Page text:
England's secret weapon? Ollie Hassell-Collins and his nail polish
Ollie Hassell-Collins is not only the first wing to make his England debut in the Six Nations since Jack Nowell in 2014 – but also the first England men’s player to play his opening match with painted fingernails.
The Harry Potter-worshipping Newbury Rugby Club product, named on Thursday to play on the left wing against Scotland, has previously admitted that he is a bit “out there”. In Saturday’s Calcutta Cup his eccentricities will be presented on the most public of stages – starting with those red-and-white painted nails.
“My nails ... I wear quite a lot of jewellery and, obviously, I can’t wear jewellery in games,” the London Irish wing told the Rugby Football Union’s Inside Line series. “So I suppose it’s almost like my permanent jewellery.
“I used to bite my nails. I was painting them before – but clear. So, I decided to jazz them up a bit. It used to be white and green, for Irish, but now they’re white and red for England.”
In 2021, Hassell-Collins told Telegraph Sport: “I try to be a bit different and try to be a bit out there. When I broke into the [London Irish] team, I secured my spot, I felt I was a big part of the team so I could express myself more.
“I am massively into Harry Potter. I’ve just bought a house with my girlfriend and we have three cats. I am into tattoos and jewellery.”
In 2023, the environment is no longer Irish but firmly English. Hassell-Collins, after yo-yoing between England squads under Borthwick’s predecessor, Eddie Jones, will finally get the chance to prove on Saturday at Twickenham that he is the all-court wing that England have been lacking.
In his favour, he has been tearing up trees for London Irish. Kevin Sinfield, the England defence coach, cited Hassell-Collins’s defensive intelligence as one of his greatest strengths, but the wing is sprightly, strong and supple.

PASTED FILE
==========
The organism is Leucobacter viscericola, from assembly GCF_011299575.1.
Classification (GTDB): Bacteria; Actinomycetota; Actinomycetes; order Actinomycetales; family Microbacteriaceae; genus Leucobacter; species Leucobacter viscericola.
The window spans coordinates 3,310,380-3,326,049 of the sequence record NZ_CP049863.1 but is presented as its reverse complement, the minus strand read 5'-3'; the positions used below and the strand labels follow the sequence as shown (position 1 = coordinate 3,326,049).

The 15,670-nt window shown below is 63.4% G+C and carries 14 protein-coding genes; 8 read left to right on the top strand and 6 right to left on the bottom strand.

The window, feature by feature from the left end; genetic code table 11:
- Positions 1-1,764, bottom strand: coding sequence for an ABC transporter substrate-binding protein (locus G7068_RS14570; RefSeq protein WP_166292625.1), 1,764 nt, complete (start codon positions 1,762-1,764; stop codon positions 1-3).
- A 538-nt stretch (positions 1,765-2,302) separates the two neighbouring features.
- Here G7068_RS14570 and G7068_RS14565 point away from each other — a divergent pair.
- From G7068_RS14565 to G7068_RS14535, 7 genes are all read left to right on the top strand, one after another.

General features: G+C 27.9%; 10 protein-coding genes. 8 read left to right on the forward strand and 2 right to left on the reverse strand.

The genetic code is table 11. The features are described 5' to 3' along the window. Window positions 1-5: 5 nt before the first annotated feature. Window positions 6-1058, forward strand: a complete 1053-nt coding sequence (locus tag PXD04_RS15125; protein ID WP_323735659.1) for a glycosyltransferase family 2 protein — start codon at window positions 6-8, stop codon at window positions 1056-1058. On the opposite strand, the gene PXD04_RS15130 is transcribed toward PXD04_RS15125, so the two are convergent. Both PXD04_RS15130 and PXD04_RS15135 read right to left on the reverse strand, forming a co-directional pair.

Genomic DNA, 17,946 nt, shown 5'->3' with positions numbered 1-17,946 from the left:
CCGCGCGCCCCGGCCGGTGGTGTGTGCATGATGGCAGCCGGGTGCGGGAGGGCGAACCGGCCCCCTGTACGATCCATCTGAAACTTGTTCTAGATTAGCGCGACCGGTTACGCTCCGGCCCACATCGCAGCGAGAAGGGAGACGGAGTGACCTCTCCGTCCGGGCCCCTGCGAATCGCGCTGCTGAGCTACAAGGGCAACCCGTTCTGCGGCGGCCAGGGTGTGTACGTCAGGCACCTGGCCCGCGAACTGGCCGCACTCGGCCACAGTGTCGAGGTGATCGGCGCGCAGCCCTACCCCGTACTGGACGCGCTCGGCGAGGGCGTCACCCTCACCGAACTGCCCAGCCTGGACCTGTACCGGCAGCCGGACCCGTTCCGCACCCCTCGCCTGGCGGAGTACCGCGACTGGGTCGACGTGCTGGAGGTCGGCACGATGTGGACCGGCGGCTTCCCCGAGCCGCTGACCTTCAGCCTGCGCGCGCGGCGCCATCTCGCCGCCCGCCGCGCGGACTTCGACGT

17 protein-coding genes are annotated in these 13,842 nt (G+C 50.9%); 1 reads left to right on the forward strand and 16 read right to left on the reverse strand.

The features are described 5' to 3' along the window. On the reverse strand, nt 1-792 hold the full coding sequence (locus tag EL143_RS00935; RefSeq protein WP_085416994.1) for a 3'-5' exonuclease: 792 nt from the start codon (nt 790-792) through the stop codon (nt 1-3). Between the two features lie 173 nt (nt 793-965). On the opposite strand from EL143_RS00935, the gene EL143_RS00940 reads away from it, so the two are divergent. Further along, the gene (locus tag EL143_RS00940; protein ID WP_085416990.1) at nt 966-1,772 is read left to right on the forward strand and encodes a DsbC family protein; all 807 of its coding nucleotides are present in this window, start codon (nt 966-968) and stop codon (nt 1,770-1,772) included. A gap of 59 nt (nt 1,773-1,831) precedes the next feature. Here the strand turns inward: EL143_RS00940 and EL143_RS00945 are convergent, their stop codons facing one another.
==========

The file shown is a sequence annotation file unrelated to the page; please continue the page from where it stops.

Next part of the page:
He is just as capable leaping with salmon as he is truffling with pigs. That form with his club led to an unexpected call after the Exiles’ Champions Cup 28-14 defeat in Brentford by the Stormers, from South Africa, in mid-January.
“Steve [Borthwick] called me after the Stormers game,” Hassell-Collins says. “I was in the car with my girlfriend and I got the call. It was a bit nerve-racking.
“She was looking at me saying, ‘What do we do?’ I answered it and he asked how the game went and then congratulated me. My girlfriend was trying to hold back tears and excitement while I was on the call – but it was an amazing feeling. Sometimes I don’t feel like I come across as too excited, so I dropped him a text afterwards telling him how excited I was.
“The boys have been really welcoming. They are so easy to talk to. It’s one of the highest levels you can get to in rugby. Something I’ve dreamed about for a long time. It’s very nerve-racking coming in here, with players who have been here for a long time and who have achieved some incredible things in rugby.
“But it’s really inspiring training with those guys; feeling comfortable and not afraid to make mistakes. It’s almost like you can train confidently, comfortable in what you’re doing.”
It is well known that rugby teams value a left-footed kicker such as Hassell-Collins and also that Borthwick rates the London Irish wing; not only has the England head coach selected him to start in his first match in charge but, earlier in the season, Borthwick was chasing Hassell-Collins’s signature while still the head coach of Leicester.
“There are a lot of players who the fans will be excited about,” the England head coach says. “Ollie Hassell-Collins, he’s a terrific player. He has got speed, he has got pace, he takes people on the outside, he can cut back in on his left foot, he is good under the high ball and, as I said, defensively he’s a guy over 100kg (15st 10lb) and 6ft 4in and he can hit and he can run fast.
“I think most of us would like to have those attributes. He’s an excellent player and a fantastic young man. He’s brilliant.
“I will rewind about five weeks, and some of the phone calls that I had, where I started speaking to players, going and meeting players, or ringing players. The players that were on my list included a lot of players that hadn’t had many opportunities recently.
“And I listened to them, I watched them and you see these players who are just so desperate to be in the England shirt. When you are on the phone to them, you could hear it down the phone, you could see it in their body when I met with them face to face.
“That is exciting. For me, it is incredibly rewarding.
“So, the players have got an opportunity, and that is what they wanted – an opportunity – and now they have got to take that.
“And I back them to do it, by bringing all their strengths on to the pitch.”
And Hassell-Collins’s strength? He is hard as nails, of course.